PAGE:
“Okay. The All Blacks are struggling physically, and world domination may be a thing of the past. Such is life. But I’m absolutely certain there is something far more potent within the New Zealand game than Foster – only an average Super Rugby head coach in his day – is capable of unlocking.
“His players appear lost in tactics, cohesion, motivation, belief and inspiration.”
But he’s not on his own, there is a long line of commentators all calling for change. It’s a tough gig being All blacks coach with a 2 from 5 win record.
SBW to Stan???
With a new broadcast deal inked a couple of weeks ago, some punters have turned an eye to a long-overdue rejig of Australia’s commentary team. Any hope of renewal within the team disappeared with rugby’s ratings and Foxtel’s subscriber base. Foxtel decided to stick with their old-timers and ditch the new talent they’d bought on to freshen stuff up.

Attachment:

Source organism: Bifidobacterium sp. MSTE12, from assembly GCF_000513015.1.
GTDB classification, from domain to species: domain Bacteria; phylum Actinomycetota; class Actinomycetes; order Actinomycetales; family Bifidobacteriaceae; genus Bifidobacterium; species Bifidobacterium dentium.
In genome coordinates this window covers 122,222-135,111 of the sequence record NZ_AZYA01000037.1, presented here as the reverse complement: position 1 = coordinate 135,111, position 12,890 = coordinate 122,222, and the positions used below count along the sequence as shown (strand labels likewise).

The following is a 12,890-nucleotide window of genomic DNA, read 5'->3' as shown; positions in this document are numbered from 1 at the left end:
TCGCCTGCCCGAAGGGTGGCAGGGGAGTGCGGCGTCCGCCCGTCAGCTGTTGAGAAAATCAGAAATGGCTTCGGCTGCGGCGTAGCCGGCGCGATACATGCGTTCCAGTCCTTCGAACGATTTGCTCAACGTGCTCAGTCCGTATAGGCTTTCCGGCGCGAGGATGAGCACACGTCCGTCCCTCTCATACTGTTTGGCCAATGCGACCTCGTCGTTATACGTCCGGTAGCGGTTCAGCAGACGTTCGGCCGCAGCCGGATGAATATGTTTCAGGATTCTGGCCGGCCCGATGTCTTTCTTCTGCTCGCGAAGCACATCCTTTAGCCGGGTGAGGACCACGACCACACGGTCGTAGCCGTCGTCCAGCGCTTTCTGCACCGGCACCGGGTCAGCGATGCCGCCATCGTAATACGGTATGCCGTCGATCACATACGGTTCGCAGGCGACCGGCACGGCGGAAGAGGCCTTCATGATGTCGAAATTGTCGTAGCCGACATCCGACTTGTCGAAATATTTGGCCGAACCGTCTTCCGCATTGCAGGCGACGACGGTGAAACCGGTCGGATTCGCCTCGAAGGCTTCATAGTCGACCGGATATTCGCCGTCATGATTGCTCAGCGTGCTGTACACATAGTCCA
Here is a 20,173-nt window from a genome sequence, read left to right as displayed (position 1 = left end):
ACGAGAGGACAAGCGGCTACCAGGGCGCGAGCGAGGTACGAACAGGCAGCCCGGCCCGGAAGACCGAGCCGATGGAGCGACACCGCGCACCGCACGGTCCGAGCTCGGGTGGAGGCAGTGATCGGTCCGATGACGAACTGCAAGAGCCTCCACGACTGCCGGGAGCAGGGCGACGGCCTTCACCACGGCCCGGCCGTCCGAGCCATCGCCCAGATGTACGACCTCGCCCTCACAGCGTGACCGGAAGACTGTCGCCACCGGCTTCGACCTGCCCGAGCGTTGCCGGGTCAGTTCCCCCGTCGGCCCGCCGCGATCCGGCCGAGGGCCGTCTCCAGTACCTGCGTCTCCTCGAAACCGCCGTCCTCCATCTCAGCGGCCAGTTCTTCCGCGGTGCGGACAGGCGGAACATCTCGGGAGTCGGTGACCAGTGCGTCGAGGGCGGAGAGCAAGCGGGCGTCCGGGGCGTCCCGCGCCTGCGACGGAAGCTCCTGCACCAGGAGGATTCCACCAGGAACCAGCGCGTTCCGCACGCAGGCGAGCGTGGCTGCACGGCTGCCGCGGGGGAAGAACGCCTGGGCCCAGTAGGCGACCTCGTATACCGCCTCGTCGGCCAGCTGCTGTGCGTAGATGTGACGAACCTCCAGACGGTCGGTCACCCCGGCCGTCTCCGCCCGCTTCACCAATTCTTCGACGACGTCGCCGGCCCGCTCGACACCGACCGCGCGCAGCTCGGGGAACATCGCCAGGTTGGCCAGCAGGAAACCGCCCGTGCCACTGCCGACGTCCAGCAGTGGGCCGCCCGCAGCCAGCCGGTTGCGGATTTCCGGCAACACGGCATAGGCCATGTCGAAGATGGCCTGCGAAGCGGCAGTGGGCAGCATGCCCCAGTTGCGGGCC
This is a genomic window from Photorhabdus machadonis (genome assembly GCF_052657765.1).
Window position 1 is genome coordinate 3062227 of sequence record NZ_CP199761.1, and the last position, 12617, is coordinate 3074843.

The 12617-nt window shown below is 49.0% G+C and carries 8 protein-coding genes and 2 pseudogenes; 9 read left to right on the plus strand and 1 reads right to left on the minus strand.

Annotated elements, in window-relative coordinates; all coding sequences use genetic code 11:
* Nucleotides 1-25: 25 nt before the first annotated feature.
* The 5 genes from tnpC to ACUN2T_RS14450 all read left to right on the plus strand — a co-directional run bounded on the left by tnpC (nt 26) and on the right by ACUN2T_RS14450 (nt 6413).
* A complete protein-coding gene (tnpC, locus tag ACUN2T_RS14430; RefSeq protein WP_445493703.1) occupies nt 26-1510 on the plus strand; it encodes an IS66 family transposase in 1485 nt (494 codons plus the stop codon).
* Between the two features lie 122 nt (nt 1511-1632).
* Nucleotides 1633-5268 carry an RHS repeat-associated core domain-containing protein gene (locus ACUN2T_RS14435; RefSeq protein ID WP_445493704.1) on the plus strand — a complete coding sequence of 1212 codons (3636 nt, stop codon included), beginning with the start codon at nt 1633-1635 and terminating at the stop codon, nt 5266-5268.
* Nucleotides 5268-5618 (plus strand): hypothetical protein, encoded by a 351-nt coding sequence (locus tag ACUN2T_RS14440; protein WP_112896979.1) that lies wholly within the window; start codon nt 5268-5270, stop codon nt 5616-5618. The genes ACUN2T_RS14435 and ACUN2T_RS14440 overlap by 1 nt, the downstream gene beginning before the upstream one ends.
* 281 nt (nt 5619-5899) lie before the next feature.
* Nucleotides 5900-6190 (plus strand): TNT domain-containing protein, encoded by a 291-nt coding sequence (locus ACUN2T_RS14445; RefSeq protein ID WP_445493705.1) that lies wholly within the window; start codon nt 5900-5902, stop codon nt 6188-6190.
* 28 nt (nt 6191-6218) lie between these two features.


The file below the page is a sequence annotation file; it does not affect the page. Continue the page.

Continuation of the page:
Which leads us to who Nine might be thinking of in terms of their team?
Well, the first name to be put out there for reaction is none other than Sonny Bill Williams. On the face of it Williams is a top-level athlete in two sports and a passable one in a third, he brings a wealth of experience on the sports side of the equation but nothing on the media side.
SMH’s Danny Weidler wrote earlier this week: “There have already been seeds planted and a crucial meeting this week will see if all parties are on the same path.
“Plenty of hosts work across multiple sports but there are few who can work as expert commentators in more than one.”
I, for one, am open to new voices presenting rugby to the masses but I’m not sure if Sonny Bill is enough of a talker to carry a show but I’m sure he’s articulate enough to provide expert commentary.